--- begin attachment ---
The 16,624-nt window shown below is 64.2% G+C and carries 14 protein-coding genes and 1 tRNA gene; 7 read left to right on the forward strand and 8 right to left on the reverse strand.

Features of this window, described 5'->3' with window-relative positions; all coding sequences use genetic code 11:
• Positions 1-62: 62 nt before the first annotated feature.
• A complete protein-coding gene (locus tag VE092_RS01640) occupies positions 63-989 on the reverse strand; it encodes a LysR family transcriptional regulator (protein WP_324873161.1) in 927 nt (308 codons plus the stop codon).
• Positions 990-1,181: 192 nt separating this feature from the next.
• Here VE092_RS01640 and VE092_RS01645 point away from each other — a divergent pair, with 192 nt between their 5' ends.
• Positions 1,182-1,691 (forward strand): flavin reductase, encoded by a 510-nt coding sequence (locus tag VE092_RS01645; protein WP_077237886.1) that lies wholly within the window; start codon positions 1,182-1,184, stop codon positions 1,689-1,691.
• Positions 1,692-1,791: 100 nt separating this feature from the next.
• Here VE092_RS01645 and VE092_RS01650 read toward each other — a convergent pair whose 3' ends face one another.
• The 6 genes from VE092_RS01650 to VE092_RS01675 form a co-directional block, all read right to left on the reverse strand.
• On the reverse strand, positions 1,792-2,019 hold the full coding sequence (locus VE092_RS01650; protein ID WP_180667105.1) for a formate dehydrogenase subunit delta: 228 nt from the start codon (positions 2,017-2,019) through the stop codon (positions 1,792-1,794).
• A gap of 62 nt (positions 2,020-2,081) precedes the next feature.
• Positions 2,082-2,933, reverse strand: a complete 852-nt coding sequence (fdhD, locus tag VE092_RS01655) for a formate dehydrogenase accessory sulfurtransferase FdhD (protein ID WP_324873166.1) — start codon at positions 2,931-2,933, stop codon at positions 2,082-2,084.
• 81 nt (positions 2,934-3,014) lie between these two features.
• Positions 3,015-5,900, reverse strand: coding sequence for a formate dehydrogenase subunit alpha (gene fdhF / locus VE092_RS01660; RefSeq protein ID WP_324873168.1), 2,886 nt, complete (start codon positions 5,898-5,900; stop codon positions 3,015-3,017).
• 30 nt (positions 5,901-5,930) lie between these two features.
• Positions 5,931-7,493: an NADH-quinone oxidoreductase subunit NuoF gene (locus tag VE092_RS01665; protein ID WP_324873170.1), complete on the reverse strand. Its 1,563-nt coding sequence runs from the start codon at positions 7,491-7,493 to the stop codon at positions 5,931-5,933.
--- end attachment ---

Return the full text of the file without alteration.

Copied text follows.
The 16,624-nt window shown below is 64.2% G+C and carries 14 protein-coding genes and 1 tRNA gene; 7 read left to right on the forward strand and 8 right to left on the reverse strand.

Features of this window, described 5'->3' with window-relative positions; all coding sequences use genetic code 11:
• Positions 1-62: 62 nt before the first annotated feature.
• A complete protein-coding gene (locus tag VE092_RS01640) occupies positions 63-989 on the reverse strand; it encodes a LysR family transcriptional regulator (protein WP_324873161.1) in 927 nt (308 codons plus the stop codon).
• Positions 990-1,181: 192 nt separating this feature from the next.
• Here VE092_RS01640 and VE092_RS01645 point away from each other — a divergent pair, with 192 nt between their 5' ends.
• Positions 1,182-1,691 (forward strand): flavin reductase, encoded by a 510-nt coding sequence (locus tag VE092_RS01645; protein WP_077237886.1) that lies wholly within the window; start codon positions 1,182-1,184, stop codon positions 1,689-1,691.
• Positions 1,692-1,791: 100 nt separating this feature from the next.
• Here VE092_RS01645 and VE092_RS01650 read toward each other — a convergent pair whose 3' ends face one another.
• The 6 genes from VE092_RS01650 to VE092_RS01675 form a co-directional block, all read right to left on the reverse strand.
• On the reverse strand, positions 1,792-2,019 hold the full coding sequence (locus VE092_RS01650; protein ID WP_180667105.1) for a formate dehydrogenase subunit delta: 228 nt from the start codon (positions 2,017-2,019) through the stop codon (positions 1,792-1,794).
• A gap of 62 nt (positions 2,020-2,081) precedes the next feature.
• Positions 2,082-2,933, reverse strand: a complete 852-nt coding sequence (fdhD, locus tag VE092_RS01655) for a formate dehydrogenase accessory sulfurtransferase FdhD (protein ID WP_324873166.1) — start codon at positions 2,931-2,933, stop codon at positions 2,082-2,084.
• 81 nt (positions 2,934-3,014) lie between these two features.
• Positions 3,015-5,900, reverse strand: coding sequence for a formate dehydrogenase subunit alpha (gene fdhF / locus VE092_RS01660; RefSeq protein ID WP_324873168.1), 2,886 nt, complete (start codon positions 5,898-5,900; stop codon positions 3,015-3,017).
• 30 nt (positions 5,901-5,930) lie between these two features.
• Positions 5,931-7,493: an NADH-quinone oxidoreductase subunit NuoF gene (locus tag VE092_RS01665; protein ID WP_324873170.1), complete on the reverse strand. Its 1,563-nt coding sequence runs from the start codon at positions 7,491-7,493 to the stop codon at positions 5,931-5,933.